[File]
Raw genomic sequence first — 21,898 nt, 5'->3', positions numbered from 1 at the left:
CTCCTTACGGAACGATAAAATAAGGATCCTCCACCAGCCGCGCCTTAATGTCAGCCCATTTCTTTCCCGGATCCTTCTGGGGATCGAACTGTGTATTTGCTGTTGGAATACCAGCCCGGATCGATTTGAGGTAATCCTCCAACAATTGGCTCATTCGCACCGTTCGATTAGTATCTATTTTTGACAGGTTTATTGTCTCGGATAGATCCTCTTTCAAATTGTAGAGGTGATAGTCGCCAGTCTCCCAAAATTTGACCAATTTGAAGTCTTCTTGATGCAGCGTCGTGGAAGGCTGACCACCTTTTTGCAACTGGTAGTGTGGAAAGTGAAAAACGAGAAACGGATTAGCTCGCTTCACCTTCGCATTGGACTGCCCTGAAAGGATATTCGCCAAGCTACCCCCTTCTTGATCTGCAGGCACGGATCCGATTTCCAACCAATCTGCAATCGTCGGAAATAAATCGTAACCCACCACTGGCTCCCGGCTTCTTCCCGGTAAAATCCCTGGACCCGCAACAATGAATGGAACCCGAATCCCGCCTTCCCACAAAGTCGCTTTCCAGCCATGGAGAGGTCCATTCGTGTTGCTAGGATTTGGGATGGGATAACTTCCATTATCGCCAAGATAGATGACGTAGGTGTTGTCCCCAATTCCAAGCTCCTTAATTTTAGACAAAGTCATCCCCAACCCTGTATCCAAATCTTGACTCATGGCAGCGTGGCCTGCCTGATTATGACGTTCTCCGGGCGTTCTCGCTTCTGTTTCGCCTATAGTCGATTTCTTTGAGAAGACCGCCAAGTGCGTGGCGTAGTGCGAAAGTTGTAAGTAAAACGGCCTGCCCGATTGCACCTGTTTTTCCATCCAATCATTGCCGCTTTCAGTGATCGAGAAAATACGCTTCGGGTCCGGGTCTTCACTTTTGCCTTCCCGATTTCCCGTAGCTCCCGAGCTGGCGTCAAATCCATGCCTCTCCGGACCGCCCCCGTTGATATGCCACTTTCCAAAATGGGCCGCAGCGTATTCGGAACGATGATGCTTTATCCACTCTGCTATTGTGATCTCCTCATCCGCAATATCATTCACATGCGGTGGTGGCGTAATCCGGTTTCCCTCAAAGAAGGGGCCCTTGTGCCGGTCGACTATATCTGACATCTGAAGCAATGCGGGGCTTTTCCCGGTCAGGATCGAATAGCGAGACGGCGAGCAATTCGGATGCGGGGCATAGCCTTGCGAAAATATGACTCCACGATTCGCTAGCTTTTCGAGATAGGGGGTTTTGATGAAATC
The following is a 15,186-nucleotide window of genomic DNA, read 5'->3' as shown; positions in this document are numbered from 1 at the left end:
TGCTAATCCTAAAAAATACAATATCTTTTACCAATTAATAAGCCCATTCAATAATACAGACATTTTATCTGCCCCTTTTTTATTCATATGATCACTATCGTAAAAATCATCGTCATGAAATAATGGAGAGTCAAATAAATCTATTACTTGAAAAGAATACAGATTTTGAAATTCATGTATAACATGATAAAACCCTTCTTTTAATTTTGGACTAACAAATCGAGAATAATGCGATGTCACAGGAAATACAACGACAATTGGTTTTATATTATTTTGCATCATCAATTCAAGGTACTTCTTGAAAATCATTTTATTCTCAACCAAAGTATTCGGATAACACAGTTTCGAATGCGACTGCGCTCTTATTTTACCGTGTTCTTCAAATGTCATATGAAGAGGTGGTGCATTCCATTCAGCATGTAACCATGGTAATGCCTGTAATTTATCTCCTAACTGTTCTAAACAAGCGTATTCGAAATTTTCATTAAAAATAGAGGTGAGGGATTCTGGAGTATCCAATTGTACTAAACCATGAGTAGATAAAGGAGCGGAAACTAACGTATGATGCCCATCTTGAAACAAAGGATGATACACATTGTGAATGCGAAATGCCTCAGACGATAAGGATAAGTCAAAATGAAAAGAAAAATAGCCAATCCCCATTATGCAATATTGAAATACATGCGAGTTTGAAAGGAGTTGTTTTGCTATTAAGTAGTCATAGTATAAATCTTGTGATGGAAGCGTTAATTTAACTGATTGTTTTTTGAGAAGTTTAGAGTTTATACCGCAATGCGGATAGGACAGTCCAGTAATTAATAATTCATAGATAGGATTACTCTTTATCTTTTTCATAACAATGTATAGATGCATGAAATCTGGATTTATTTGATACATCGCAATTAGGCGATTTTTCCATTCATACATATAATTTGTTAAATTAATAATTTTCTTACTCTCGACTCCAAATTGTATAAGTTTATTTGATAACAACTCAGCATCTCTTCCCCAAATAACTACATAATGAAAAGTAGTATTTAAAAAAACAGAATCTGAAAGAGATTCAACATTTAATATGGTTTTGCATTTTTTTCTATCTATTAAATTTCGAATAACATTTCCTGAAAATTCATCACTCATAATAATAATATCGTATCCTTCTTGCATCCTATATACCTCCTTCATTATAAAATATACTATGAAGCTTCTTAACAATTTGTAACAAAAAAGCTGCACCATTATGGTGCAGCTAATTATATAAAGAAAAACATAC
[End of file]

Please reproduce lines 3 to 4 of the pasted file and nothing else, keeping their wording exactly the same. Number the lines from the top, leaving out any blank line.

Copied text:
The following is a 15,186-nucleotide window of genomic DNA, read 5'->3' as shown; positions in this document are numbered from 1 at the left end:
TGCTAATCCTAAAAAATACAATATCTTTTACCAATTAATAAGCCCATTCAATAATACAGACATTTTATCTGCCCCTTTTTTATTCATATGATCACTATCGTAAAAATCATCGTCATGAAATAATGGAGAGTCAAATAAATCTATTACTTGAAAAGAATACAGATTTTGAAATTCATGTATAACATGATAAAACCCTTCTTTTAATTTTGGACTAACAAATCGAGAATAATGCGATGTCACAGGAAATACAACGACAATTGGTTTTATATTATTTTGCATCATCAATTCAAGGTACTTCTTGAAAATCATTTTATTCTCAACCAAAGTATTCGGATAACACAGTTTCGAATGCGACTGCGCTCTTATTTTACCGTGTTCTTCAAATGTCATATGAAGAGGTGGTGCATTCCATTCAGCATGTAACCATGGTAATGCCTGTAATTTATCTCCTAACTGTTCTAAACAAGCGTATTCGAAATTTTCATTAAAAATAGAGGTGAGGGATTCTGGAGTATCCAATTGTACTAAACCATGAGTAGATAAAGGAGCGGAAACTAACGTATGATGCCCATCTTGAAACAAAGGATGATACACATTGTGAATGCGAAATGCCTCAGACGATAAGGATAAGTCAAAATGAAAAGAAAAATAGCCAATCCCCATTATGCAATATTGAAATACATGCGAGTTTGAAAGGAGTTGTTTTGCTATTAAGTAGTCATAGTATAAATCTTGTGATGGAAGCGTTAATTTAACTGATTGTTTTTTGAGAAGTTTAGAGTTTATACCGCAATGCGGATAGGACAGTCCAGTAATTAATAATTCATAGATAGGATTACTCTTTATCTTTTTCATAACAATGTATAGATGCATGAAATCTGGATTTATTTGATACATCGCAATTAGGCGATTTTTCCATTCATACATATAATTTGTTAAATTAATAATTTTCTTACTCTCGACTCCAAATTGTATAAGTTTATTTGATAACAACTCAGCATCTCTTCCCCAAATAACTACATAATGAAAAGTAGTATTTAAAAAAACAGAATCTGAAAGAGATTCAACATTTAATATGGTTTTGCATTTTTTTCTATCTATTAAATTTCGAATAACATTTCCTGAAAATTCATCACTCATAATAATAATATCGTATCCTTCTTGCATCCTATATACCTCCTTCATTATAAAATATACTATGAAGCTTCTTAACAATTTGTAACAAAAAAGCTGCACCATTATGGTGCAGCTAATTATATAAAGAAAAACATAC